7. Vergil, Aeneis, 10.846-10.859, 10.870-10.871 (1st cent. BCE - 1st cent. BCE)

10.846. Juno made answer: “Can it be thy mind 10.847. gives what thy words refuse, and Turnus' life 10.848. if rescued, may endure? Yet afterward 10.849. ome cruel close his guiltless day shall see— 10.850. or far from truth I stray! O, that I were 10.851. the dupe of empty fears! and O, that thou 10.852. wouldst but refashion to some happier end 10.854. She ceased; and swiftly from the peak of heaven 10.855. moved earthward, trailing cloud-wrack through the air 10.856. and girdled with the storm. She took her way 10.857. to where Troy 's warriors faced Laurentum's line. 10.858. There of a hollow cloud the goddess framed 10.859. a shape of airy, unsubstantial shade 10.870. and hurled a hissing spear with distant aim; 10.871. the thing wheeled round and fled. The foe forthwith
8. Seneca The Younger, Letters, 11.4 (1st cent. CE - 1st cent. CE)

9. Statius, Thebais, 11.482-11.496 (1st cent. CE - 1st cent. CE)

10. Tacitus, Annals, 11.25, 14.49 (1st cent. CE - 2nd cent. CE)

11.25.  The emperor's speech was followed by a resolution of the Fathers, and the Aedui became the first to acquire senatorial rights in the capital: a concession to a long-standing treaty and to their position as the only Gallic community enjoying the title of brothers to the Roman people. Much at the same time, the Caesar adopted into the body of patricians all senators of exceptionally long standing or of distinguished parentage: for by now few families remained of the Greater and Lesser Houses, as they were styled by Romulus and Lucius Brutus; and even those selected to fill the void, under the Cassian and Saenian laws, by the dictator Caesar and the emperor Augustus were exhausted. Here the censor had a popular task, and he embarked upon it with delight. How to remove members of flagrantly scandalous character, he hesitated; but adopted a lenient method, recently introduced, in preference to one in the spirit of old-world severity, advising each offender to consider his case himself and to apply for the privilege of renouncing his rank: that leave would be readily granted; and he would publish the names of the expelled and the excused together, so that the disgrace should be softened by the absence of anything to distinguish between censorial condemnation and the modesty of voluntary resignation. In return, the consul Vipstanus proposed that Claudius should be called Father of the Senate:— "The title Father of his Country he would have to share with others: new services to the state ought to be honoured by unusual phrases." But he personally checked the consul as carrying flattery to excess. He also closed the lustrum, the census showing 5,984,072 citizens. And now came the end of his domestic blindness: before long, he was driven to note and to avenge the excesses of his wife — only to burn afterwards for an incestuous union. 14.49.  The independence of Thrasea broke through the servility of others, and, on the consul authorizing a division, he was followed in the voting by all but a few dissentients — the most active sycophant in their number being Aulus Vitellius, who levelled his abuse at all men of decency, and, as is the wont of cowardly natures, lapsed into silence when the reply came. The consuls, however, not venturing to complete the senatorial decree in form, wrote to the emperor and stated the opinion of the meeting. He, after some vacillation between shame and anger, finally wrote back that "Antistius, unprovoked by any injury, had given utterance to the most intolerable insults upon the sovereign. For those insults retribution had been demanded from the Fathers; and it would have been reasonable to fix a penalty proportioned to the gravity of the offence. Still, as he had proposed to check undue severity in their sentence, he would not interfere with their moderation; they must decide as they pleased — they had been given liberty even to acquit." These observations, and the like, were read aloud, and the imperial displeasure was evident. The consuls, however, did not change the motion on that account; Thrasea did not waive his proposal; nor did the remaining members desert the cause they had approved; one section, lest it should seem to have placed the emperor in an invidious position; a majority, because there was safety in their numbers; Thrasea, through his usual firmness of temper, and a desire not to let slip the credit he had earned.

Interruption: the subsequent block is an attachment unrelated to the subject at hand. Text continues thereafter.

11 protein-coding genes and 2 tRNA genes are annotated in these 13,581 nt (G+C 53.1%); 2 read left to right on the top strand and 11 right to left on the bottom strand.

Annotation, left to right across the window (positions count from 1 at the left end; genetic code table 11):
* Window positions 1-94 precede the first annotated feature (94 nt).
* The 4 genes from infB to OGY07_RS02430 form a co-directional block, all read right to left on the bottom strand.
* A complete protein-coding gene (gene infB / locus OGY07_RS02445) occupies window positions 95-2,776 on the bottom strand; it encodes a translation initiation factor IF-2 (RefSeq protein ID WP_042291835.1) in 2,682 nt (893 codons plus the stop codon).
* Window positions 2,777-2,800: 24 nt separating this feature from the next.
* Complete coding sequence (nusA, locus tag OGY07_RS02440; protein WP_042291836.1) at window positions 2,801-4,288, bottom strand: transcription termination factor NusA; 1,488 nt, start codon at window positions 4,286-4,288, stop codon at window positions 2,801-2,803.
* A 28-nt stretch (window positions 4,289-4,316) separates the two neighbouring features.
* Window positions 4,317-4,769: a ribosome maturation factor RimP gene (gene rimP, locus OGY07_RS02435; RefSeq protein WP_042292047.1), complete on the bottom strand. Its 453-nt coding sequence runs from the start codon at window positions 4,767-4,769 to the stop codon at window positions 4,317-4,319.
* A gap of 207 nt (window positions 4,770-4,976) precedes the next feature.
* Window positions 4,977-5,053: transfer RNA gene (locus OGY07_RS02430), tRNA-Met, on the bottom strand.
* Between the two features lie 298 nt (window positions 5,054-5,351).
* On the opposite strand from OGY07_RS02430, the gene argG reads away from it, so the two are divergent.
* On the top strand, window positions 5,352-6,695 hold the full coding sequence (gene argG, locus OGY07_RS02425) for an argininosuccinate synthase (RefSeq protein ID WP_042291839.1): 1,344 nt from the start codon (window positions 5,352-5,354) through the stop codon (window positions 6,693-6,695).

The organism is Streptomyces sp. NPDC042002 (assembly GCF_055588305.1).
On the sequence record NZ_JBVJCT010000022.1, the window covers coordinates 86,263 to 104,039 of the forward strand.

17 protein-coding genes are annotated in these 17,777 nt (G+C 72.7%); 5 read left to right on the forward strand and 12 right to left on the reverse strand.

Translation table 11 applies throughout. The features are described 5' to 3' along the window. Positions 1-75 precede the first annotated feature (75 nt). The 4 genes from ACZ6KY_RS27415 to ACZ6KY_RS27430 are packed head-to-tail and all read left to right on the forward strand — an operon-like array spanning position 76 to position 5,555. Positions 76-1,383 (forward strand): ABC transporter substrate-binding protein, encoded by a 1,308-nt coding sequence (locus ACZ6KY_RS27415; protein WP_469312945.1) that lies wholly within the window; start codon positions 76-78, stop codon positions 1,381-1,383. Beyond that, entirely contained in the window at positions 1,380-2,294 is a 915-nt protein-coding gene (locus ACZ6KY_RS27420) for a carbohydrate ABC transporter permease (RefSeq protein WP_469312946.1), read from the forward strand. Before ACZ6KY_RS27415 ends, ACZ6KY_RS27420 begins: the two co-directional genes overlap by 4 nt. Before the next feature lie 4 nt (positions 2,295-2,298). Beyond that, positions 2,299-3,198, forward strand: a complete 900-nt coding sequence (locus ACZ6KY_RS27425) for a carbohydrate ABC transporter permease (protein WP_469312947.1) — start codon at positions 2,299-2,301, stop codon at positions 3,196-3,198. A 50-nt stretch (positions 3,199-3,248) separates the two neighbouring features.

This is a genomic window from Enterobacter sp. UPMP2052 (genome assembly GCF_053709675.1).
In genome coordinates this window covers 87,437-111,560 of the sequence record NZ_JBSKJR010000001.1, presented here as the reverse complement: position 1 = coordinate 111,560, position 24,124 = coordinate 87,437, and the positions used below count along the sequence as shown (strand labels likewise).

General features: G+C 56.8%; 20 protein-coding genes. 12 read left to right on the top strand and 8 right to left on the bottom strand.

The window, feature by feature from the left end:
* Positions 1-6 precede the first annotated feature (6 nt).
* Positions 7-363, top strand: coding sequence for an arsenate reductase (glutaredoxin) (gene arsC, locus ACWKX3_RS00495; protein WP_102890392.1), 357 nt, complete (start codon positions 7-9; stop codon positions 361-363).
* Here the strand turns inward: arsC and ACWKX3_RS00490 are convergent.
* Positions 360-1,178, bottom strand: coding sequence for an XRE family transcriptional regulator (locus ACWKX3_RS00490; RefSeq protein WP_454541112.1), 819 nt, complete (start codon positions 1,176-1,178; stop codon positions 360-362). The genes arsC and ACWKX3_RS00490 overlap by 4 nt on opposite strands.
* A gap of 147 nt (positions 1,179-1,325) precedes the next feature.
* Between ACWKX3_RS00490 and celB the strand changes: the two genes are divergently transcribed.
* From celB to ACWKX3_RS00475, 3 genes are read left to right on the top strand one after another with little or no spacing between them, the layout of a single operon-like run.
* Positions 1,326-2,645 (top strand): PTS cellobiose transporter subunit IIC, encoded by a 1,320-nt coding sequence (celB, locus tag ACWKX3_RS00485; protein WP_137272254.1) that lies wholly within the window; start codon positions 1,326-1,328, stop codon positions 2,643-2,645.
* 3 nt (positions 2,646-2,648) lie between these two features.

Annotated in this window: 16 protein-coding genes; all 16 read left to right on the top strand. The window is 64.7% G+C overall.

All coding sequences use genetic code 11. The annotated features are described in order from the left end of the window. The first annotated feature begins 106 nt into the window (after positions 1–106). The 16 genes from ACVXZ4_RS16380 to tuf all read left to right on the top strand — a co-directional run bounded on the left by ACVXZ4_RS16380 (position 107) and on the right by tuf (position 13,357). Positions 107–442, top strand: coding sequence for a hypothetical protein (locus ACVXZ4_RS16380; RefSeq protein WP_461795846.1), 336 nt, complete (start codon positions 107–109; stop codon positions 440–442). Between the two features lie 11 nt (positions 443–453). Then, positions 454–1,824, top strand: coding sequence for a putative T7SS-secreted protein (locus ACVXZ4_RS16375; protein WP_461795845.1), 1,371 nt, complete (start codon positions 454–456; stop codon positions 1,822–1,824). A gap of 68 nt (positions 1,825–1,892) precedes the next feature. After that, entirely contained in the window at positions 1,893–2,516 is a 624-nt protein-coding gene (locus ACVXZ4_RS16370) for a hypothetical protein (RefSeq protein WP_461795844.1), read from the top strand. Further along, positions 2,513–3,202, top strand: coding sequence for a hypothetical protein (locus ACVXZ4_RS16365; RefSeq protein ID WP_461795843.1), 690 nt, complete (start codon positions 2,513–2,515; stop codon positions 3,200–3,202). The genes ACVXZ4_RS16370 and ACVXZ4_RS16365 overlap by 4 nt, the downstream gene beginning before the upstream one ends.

11. Tacitus, Histories, 1.78, 4.72 (1st cent. CE - 2nd cent. CE)